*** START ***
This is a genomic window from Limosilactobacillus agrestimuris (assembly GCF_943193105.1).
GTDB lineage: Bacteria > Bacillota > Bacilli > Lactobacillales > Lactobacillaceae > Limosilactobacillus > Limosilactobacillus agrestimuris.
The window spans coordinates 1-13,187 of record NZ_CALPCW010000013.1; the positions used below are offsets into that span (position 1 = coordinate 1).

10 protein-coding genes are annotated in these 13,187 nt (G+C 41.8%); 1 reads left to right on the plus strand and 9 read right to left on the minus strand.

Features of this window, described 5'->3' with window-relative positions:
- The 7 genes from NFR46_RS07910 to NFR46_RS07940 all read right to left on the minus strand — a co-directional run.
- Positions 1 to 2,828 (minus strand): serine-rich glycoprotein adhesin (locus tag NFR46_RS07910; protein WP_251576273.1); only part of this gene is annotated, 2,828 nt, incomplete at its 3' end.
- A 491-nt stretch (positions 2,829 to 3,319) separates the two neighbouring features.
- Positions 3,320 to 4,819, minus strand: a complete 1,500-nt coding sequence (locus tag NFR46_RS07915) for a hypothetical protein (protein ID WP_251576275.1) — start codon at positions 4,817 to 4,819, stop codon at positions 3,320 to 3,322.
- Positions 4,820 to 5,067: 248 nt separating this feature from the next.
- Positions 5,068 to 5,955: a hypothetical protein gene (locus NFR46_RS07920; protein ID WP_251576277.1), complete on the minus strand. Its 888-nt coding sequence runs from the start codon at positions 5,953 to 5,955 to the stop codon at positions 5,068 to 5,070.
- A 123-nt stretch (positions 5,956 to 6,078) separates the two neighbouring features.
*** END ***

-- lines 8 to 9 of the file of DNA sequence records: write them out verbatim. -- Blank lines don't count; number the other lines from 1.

- A 491-nt stretch (positions 2,829 to 3,319) separates the two neighbouring features.
- Positions 3,320 to 4,819, minus strand: a complete 1,500-nt coding sequence (locus tag NFR46_RS07915) for a hypothetical protein (protein ID WP_251576275.1) — start codon at positions 4,817 to 4,819, stop codon at positions 3,320 to 3,322.